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US insurance reps approach new draft of international capital standard with caution

In the wake of the release of an updated for an international capitalstandard for insurers, some in the U.S. insurance industry are stillquestioning the approach of the standard-setting body that is creating it.

The International Association of Insurance Supervisorsreleased a 175-page public consultation document July 19, its second take on aglobal capital standard. In 2013, it first announced that "a sound capital and supervisory framework for the insurance sector isessential for supporting financial stability and protecting policyholders," and started developing a standard that would apply tointernationally active insurance groups.

These groups would be identified by their supervisorycolleges, not by the IAIS. About 40 companies are said to be undergoing fieldtesting of a developing version of the ICS, which is expected to be adopted inits fuller version, in late 2019. The current comment period set forth by thenew consultation document runs through Oct. 19, with the first ICS rolloutexpected by mid-2017.

The approach that the IAIS is taking is not the same as theapproaches being taken by the Federal Reserve or the NAIC, according to SteveBroadie, vice president of financial policy for the Property Casualty InsurersAssociation of America.

He explained that the Fed and the NAIC are not taking aconsolidated financial approach, but will be basing or have based their capitaland solvency requirements on an aggregation of risk-based capital. Anaggregated approach adds up the regulatory capital requirements of the variouscompany-level entities in an insurance group's holdingcompany rather than requiring a minimum at the holding company level.

Broadie, who participates in the IAIS stakeholder meetingsabroad and domestically, said the Fed wants to stick with the U.S. GAAP-basedapproach as a valuation method. The Fed on June 3 its so-called building-blockapproach for the insurers it regulates that are not designated as systemicallyrisky.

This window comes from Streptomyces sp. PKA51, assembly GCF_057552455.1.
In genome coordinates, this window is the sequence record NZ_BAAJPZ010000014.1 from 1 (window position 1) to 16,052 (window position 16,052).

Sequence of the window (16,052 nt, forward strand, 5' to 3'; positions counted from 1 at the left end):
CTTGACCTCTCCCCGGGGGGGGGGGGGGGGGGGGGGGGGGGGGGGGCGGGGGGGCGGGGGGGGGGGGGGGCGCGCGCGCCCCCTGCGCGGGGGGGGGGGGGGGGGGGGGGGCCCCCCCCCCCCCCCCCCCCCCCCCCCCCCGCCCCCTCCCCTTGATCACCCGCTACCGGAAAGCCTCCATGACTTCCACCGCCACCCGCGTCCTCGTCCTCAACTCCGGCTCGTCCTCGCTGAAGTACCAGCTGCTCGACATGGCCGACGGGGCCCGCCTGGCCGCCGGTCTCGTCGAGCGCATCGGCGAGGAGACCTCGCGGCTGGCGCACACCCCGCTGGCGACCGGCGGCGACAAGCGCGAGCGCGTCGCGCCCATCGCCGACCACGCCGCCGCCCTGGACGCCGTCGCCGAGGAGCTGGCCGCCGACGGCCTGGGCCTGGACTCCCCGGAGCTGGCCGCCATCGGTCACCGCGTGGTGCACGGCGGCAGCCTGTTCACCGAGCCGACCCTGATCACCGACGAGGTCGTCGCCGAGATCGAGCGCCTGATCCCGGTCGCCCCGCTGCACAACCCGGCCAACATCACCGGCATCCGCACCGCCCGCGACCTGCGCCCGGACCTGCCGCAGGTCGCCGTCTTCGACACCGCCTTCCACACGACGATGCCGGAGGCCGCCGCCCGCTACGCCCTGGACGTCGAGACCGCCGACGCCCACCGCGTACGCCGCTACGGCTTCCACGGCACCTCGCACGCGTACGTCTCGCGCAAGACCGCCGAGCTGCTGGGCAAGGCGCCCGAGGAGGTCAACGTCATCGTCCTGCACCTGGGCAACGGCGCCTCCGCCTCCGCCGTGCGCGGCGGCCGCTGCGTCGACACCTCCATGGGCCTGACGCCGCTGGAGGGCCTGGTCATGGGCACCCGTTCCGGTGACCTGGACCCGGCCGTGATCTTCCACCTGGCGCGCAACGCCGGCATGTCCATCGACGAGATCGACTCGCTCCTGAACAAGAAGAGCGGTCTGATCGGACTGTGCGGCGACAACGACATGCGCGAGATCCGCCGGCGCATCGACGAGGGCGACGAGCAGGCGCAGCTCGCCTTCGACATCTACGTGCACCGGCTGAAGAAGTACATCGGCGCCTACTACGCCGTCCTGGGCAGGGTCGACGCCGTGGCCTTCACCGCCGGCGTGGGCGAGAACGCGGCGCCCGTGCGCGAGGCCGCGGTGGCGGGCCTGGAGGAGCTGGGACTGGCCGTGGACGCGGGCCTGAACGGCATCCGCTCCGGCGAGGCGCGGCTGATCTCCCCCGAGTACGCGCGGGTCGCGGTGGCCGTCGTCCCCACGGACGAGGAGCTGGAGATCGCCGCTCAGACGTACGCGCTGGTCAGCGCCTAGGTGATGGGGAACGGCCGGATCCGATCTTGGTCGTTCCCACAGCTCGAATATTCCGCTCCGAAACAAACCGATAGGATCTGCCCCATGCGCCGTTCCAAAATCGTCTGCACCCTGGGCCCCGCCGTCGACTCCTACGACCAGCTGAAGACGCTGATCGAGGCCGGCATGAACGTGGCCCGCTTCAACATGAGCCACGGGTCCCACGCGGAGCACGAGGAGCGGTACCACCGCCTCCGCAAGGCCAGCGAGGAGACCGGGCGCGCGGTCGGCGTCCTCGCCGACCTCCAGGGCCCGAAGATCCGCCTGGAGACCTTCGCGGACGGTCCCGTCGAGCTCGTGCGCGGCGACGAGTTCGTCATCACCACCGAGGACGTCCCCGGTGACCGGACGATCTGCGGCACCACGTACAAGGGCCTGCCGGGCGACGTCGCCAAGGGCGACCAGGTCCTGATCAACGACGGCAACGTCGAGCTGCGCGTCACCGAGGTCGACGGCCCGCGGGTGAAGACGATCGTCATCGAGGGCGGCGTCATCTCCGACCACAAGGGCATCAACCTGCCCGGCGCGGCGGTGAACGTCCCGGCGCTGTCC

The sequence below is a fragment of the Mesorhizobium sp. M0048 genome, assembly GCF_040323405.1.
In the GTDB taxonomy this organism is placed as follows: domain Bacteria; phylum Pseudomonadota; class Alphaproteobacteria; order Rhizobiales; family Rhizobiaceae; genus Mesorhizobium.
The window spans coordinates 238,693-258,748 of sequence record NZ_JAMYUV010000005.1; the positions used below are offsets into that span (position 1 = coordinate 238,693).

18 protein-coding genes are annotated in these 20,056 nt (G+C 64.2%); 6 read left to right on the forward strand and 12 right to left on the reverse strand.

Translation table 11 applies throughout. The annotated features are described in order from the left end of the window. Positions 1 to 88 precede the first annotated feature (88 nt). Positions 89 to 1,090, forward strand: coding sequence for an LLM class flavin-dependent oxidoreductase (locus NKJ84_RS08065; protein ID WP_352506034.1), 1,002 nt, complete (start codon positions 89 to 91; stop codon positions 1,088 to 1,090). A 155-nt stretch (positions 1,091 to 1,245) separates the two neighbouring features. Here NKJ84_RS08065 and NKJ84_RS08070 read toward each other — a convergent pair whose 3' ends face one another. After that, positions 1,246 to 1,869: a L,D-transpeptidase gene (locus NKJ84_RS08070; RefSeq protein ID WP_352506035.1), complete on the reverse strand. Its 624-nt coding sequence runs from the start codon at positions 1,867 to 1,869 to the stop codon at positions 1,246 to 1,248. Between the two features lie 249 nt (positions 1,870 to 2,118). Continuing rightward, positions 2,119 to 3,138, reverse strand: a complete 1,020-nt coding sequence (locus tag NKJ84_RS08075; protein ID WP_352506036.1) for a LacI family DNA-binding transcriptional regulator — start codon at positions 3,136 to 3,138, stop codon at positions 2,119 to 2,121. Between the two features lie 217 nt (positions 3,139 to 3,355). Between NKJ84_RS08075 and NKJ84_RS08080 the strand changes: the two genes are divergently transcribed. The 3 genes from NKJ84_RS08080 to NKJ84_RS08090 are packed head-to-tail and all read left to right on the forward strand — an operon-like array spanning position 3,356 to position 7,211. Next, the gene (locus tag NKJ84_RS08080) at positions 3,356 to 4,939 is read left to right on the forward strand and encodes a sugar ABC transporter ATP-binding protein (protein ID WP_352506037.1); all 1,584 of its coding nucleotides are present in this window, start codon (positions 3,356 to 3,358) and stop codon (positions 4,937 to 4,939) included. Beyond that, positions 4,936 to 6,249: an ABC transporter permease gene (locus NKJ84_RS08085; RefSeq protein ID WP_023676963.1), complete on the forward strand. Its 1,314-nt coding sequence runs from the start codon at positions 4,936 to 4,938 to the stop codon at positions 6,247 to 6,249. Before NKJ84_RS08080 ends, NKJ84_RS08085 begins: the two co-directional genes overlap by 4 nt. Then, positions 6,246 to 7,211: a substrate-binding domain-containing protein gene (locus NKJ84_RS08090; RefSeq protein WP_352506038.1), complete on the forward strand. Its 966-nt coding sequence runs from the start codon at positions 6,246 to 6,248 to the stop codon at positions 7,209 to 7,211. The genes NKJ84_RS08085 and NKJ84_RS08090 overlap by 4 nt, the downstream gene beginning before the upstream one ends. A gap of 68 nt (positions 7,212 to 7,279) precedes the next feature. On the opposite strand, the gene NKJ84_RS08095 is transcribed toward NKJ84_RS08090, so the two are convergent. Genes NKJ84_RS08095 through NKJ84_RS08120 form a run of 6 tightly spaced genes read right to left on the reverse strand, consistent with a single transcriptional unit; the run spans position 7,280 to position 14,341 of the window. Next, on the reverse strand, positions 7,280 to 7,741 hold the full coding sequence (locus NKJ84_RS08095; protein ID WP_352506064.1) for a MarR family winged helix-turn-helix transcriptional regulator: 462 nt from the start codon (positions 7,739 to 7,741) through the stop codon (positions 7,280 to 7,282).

Regulators have no experience working with something like theICS, Broadie said in an interview. Even Solvency II in Europe isnew for insurers there, he pointed out.

Neil Alldredge, senior vice president for state and policyaffairs for the National Association of Mutual Insurance Companies, said theassociation is "still generally skeptical of the need" for an ICS, noting that the current U.S. standard andNAIC approach under development are adequate.Although NAMIC has suggested many substantive changes to the ICS developmentprocess, "it's clear that the IAIS seems to be intent on moving forwarddespite our numerous concerns," Alldredge said.

NAMIC would prefer that the IAIS hold off on a finalizedversion of the ICS in 2017 and make it into a third consultation draft instead.

NAMIC was encouraged by certain points in the newconsultation draft relating to mutual insurers, according to Alldredge.

"Specifically in relation to mutual insurers, weare encouraged to see the discussion and inquiry about differences betweenmutual and stock insurer capital resources," he said in an email. "Severalquestions in the ICS consultation draft indicate a desire to honestly addressthese differences. We are also very encouraged by the recognition that U.S.mutuals may only report on a Statutory Accounting Principles basis and not on aGAAP basis."

The American Council of Life Insurers said itwould be reviewing the consultation document closely.

There are more than 200 questions aimed atstakeholders including the global insurance industry listed in the consultationdocument. They include questions on the scope of the ICS calculation and askfor responses gleaned from companies'field-testing experience. Others delve into specifics on the methodology usedby the IAIS to determine such things as diversification of interest rate riskbetween currencies.